“You say: where are we going? I guess there’s just no way of knowing.” – Moray McLaren
It’s easy to forget yourself when you have a specific timeline or schedule to follow, and I am struggling to balance that schedule for the inclusion of “me time.” I spend so much of the week jumping through burning hoops that by the time the weekend gets here, I am practically comatose and unwilling to socialize.
I don’t want to do anything. I don’t want to see anyone. Hell, I’m lucky if I find the drive to catch up on the homework that I couldn’t do during the week.
If you want an example of my recent introverted behavior, I spent Sunday sitting on my computer playing Roller Coaster Tycoon. This may not seem introverted, but for me – who likes to go out and be involved in the community – it is.
I could give myself a break and say that I hid at home on Sunday because I spent the previous day using all of my available energy to visit with members of my chapter at our DAR meeting, but I don’t know if that’s 100% accurate.
I’m just tired – and I don’t have enough time to take care of me.
I told myself that Sundays would be my day – the day that I put aside for me – but I keep filling it up with things. Something like playing video games is a good “me time” activity – but I can’t seem to stop thinking. I sat there with that game and focused on how the game ran: programming, display, gameplay. I was more interested on figuring out how the game was set up than in relaxing – though, I spent hours beating each park, so I must have been at least slightly entertained, but I didn’t relax.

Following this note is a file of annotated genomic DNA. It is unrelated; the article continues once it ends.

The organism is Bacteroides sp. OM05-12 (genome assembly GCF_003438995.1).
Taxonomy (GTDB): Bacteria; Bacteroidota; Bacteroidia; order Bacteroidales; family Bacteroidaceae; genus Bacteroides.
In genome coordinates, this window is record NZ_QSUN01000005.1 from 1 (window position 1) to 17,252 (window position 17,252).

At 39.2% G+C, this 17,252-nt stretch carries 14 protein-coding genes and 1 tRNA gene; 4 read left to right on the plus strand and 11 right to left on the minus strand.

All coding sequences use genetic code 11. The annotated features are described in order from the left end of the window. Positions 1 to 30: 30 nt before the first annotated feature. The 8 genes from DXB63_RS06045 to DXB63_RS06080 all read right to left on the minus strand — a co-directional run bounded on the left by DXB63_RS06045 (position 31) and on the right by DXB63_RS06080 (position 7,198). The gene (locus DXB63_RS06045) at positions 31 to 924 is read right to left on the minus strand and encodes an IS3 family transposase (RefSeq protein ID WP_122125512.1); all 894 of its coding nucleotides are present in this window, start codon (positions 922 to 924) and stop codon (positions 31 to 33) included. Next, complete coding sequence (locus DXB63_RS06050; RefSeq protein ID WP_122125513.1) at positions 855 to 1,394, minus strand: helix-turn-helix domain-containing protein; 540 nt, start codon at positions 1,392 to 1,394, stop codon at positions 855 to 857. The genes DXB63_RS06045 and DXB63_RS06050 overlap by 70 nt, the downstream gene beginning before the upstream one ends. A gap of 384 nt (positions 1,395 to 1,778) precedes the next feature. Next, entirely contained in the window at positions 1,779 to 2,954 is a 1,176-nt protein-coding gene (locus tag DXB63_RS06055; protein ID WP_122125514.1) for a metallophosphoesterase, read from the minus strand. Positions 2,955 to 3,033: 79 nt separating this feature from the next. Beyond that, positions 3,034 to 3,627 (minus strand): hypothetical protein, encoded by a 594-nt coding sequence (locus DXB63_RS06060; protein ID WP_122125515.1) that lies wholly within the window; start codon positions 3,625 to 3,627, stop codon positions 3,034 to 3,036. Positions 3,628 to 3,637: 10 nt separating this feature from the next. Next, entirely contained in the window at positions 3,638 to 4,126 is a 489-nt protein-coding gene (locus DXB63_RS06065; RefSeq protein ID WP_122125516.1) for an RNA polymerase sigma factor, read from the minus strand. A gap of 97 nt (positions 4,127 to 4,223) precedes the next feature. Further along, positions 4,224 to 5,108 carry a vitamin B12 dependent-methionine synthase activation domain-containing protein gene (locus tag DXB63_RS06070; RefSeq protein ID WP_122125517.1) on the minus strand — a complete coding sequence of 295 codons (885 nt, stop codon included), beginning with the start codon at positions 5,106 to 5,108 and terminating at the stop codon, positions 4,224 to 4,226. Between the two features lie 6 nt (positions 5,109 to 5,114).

I found some very helpful advice online on How You Can Learn to Finally, Really Relax, thanks to Melanie Pinola, of which the strongest suggestion I found was to stop trying to be perfect, stop trying to do it all. I don’t know why that’s such a hard concept for me to grasp, but it is. There’s so little time, and life is so short, that I struggle to understand why I should stop – I just have so much I need to do.
And I think that’s my problem, I’m doing things that I need to do, not necessarily what I want to do.
I keep telling myself that it’s just for a little while – a couple more years and I can slow down because I will have my master’s degree. However, I can almost guarantee that I am lying to myself.
So, how do we slow down to be more effective? Is it a change of the mind – or a change of the World?
Thoughts? Comment below.
Categories: Health | Body | Soul